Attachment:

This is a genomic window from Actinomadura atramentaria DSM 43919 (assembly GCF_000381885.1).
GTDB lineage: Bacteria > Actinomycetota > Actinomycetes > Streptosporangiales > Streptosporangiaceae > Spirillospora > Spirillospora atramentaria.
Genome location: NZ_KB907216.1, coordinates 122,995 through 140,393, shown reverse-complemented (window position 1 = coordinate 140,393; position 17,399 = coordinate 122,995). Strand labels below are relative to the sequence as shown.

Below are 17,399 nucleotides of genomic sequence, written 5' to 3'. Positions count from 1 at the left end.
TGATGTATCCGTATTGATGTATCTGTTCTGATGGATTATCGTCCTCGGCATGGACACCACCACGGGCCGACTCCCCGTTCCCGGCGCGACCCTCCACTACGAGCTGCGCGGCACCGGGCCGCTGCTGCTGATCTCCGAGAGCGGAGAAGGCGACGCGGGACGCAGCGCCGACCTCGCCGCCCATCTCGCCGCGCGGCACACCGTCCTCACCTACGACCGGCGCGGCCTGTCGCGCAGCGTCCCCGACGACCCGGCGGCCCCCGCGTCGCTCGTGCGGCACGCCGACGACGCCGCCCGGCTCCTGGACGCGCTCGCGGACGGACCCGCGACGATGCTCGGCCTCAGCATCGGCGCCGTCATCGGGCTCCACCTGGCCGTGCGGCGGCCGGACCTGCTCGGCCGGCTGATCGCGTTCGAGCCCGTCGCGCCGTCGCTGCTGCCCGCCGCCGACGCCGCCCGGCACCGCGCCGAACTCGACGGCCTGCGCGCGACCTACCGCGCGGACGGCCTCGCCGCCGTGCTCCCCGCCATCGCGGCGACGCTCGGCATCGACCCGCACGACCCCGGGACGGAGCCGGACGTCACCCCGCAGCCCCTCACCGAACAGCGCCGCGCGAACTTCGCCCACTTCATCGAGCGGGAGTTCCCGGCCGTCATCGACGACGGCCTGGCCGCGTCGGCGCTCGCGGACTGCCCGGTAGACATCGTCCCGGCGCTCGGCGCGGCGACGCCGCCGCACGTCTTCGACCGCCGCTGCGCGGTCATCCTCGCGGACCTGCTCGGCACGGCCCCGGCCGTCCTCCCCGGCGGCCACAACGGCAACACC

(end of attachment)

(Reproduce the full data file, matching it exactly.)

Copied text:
This is a genomic window from Actinomadura atramentaria DSM 43919 (assembly GCF_000381885.1).
GTDB lineage: Bacteria > Actinomycetota > Actinomycetes > Streptosporangiales > Streptosporangiaceae > Spirillospora > Spirillospora atramentaria.
Genome location: NZ_KB907216.1, coordinates 122,995 through 140,393, shown reverse-complemented (window position 1 = coordinate 140,393; position 17,399 = coordinate 122,995). Strand labels below are relative to the sequence as shown.

Below are 17,399 nucleotides of genomic sequence, written 5' to 3'. Positions count from 1 at the left end.
TGATGTATCCGTATTGATGTATCTGTTCTGATGGATTATCGTCCTCGGCATGGACACCACCACGGGCCGACTCCCCGTTCCCGGCGCGACCCTCCACTACGAGCTGCGCGGCACCGGGCCGCTGCTGCTGATCTCCGAGAGCGGAGAAGGCGACGCGGGACGCAGCGCCGACCTCGCCGCCCATCTCGCCGCGCGGCACACCGTCCTCACCTACGACCGGCGCGGCCTGTCGCGCAGCGTCCCCGACGACCCGGCGGCCCCCGCGTCGCTCGTGCGGCACGCCGACGACGCCGCCCGGCTCCTGGACGCGCTCGCGGACGGACCCGCGACGATGCTCGGCCTCAGCATCGGCGCCGTCATCGGGCTCCACCTGGCCGTGCGGCGGCCGGACCTGCTCGGCCGGCTGATCGCGTTCGAGCCCGTCGCGCCGTCGCTGCTGCCCGCCGCCGACGCCGCCCGGCACCGCGCCGAACTCGACGGCCTGCGCGCGACCTACCGCGCGGACGGCCTCGCCGCCGTGCTCCCCGCCATCGCGGCGACGCTCGGCATCGACCCGCACGACCCCGGGACGGAGCCGGACGTCACCCCGCAGCCCCTCACCGAACAGCGCCGCGCGAACTTCGCCCACTTCATCGAGCGGGAGTTCCCGGCCGTCATCGACGACGGCCTGGCCGCGTCGGCGCTCGCGGACTGCCCGGTAGACATCGTCCCGGCGCTCGGCGCGGCGACGCCGCCGCACGTCTTCGACCGCCGCTGCGCGGTCATCCTCGCGGACCTGCTCGGCACGGCCCCGGCCGTCCTCCCCGGCGGCCACAACGGCAACACC